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Piana - Snow Bird

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Artist: Piana

Album: Snow Bird

Label: Happy

Review date: Dec. 8, 2003

Piana, from Morioka, Japan, is actually Naoko Sasaki, with guitar contributions by Yuichiro Iwashita. Piana's music would probably be termed 'glitchpop' these days, for what that sort of labeling is worth, but suffice it to say that if you took dreamy J-Pop and put it through a stereo with badly-corroded wiring, it might come out the speakers resembling something like this.

After an oddly antiquated-sounding thirty-second opener of piano and crunchy digital sounds, "Butterfly" serves as an example of Naoko's approach: To a bedding of gently floating electronic tones, add delicate guitar picking. Naoko's high, girlish vocals are clear, clean, and pretty. Take the recording of those sounds, overlay it with synthetic chirps and blips, and then chop it digitally so as to add static, microsecond-long awkward gaps in the sounds, and other artificial artifacts.

What's most interesting to me regarding this approach - not just Piana's, but that of other groups blending electronics and traditional pop songwriting - is that the artists often try to have it both ways. By taking the pop song structures and adding artificial glitches and digital manipulations, they're bringing that manipulation to the forefront and risking it becoming the focus of the songs. At the same time, by smearing these noises across clean digital recordings, they often seem to be trying to take away some of the synthetic sheen and "dirty up" the music to make it less artificial.

The obvious risk from both sides is exactly that artificiality. Just because digital recording lets you do something doesn't mean that it's always the right thing to do. Making the glitches such an integral part of the recordings makes them a focus of the songs. If they don't serve the song, then they're in the way.

To Piana's credit, the manipulations often don't call attention to themselves. In "Snow Bird”, for example, the sound effects are mainly cute and clever, and add to the dreaminess of the song. Likewise, "Voice" is a slow, eerie song with Naoko's singsong, childlike vocals over very minimal synthetic textures and acoustic guitar. Occasional bumps and clanks and random bursts of quiet static add to the atmosphere, until halfway through the song becomes a more normal tune, still dreamy and pretty.

Initially, the glitches adorning "Spring Has Come!!!" are distracting, and the song seems to be all chittering static and digital murkiness. Later, however, the layers of sound, like a digital blanket, actually become quite beautiful, almost like a digital recreation of shoegazer textures. "Winter Sleep" reminds me, oddly, of Radiohead's forays into electronic pop constructions, though it's ultimately not one of the most memorable songs here. Similarly, "Monster”, a pop song that gets derailed by vaguely drum-and-bass clattering rhythms and dissected synth blips, doesn't stick with me, and seems slightly out of place amidst the other, much slower, songs on the album.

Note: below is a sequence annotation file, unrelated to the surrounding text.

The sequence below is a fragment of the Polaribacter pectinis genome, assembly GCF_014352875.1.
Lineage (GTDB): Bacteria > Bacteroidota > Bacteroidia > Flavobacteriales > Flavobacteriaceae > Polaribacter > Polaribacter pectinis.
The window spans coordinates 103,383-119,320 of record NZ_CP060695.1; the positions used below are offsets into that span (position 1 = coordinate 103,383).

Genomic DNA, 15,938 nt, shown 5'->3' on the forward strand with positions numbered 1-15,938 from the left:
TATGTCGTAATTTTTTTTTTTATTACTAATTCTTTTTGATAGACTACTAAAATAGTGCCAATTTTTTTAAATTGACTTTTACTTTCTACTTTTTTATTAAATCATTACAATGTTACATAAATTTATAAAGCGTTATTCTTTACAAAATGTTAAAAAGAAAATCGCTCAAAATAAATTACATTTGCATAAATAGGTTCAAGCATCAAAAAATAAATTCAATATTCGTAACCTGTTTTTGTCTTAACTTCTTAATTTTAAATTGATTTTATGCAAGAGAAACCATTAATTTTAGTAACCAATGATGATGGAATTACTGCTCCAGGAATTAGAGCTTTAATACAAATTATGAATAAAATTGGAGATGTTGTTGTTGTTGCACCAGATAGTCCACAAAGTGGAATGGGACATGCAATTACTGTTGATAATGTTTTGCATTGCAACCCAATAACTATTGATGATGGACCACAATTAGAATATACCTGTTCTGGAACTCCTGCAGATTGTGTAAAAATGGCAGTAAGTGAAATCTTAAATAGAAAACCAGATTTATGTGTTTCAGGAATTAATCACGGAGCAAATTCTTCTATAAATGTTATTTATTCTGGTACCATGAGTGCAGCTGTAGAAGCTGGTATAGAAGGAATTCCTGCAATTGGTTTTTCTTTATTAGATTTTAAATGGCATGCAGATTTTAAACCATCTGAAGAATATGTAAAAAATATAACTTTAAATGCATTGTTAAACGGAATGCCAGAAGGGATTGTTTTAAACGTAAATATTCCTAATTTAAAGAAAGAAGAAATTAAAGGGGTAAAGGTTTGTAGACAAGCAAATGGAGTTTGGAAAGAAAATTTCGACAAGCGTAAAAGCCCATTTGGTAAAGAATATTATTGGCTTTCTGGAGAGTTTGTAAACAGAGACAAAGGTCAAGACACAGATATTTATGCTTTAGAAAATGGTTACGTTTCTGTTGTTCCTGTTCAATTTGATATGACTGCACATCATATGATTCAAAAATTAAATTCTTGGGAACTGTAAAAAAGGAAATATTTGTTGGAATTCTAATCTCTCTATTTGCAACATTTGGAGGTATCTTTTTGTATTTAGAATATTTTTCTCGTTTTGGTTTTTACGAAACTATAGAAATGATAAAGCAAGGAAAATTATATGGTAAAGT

"April" is a very quiet, dreamy, floating construction that benefits from being left alone. The humming electronic tones that serve as bedding provide a haunting foundation for the sparse guitar notes and distant-sounding vocals. "Blue Bell" is the longest song here at six minutes, and is a bonus track added for this edition outside Japan. It's a very pretty song, with organ, crackling vinyl-like sounds, slow picked guitar notes and breathy, wispy vocals. However, it honestly would be even nicer without the unnecessary glitches thrown in. This is a good example of not being content with what you have, and doing something simply because you can. I'm not sure why one would think that sounds added to make the song sound like an old, weathered LP were a good idea.

On the whole, despite my crotchety complaints, restraint is exercised on most of the songs here, and the results are pretty rewarding. Even more restraint would let the inherent beauty of the songs show through without marring them with random noises, while making use of the tools to really enhance. There's no doubt that Piana, and other artists plying these waters, are finding a valuable synthesis of pop and digitalia, wherein their tools allow creation and manipulation of sounds heretofore not possible, and that's to be applauded. As in any pioneering, time and practice are needed to hone the skills and vision, and it's once that's had time to occur that we'll start seeing the true results. In the meantime, however, we can certainly be happy with enjoyable, if imperfect, songs like these.

By Mason Jones

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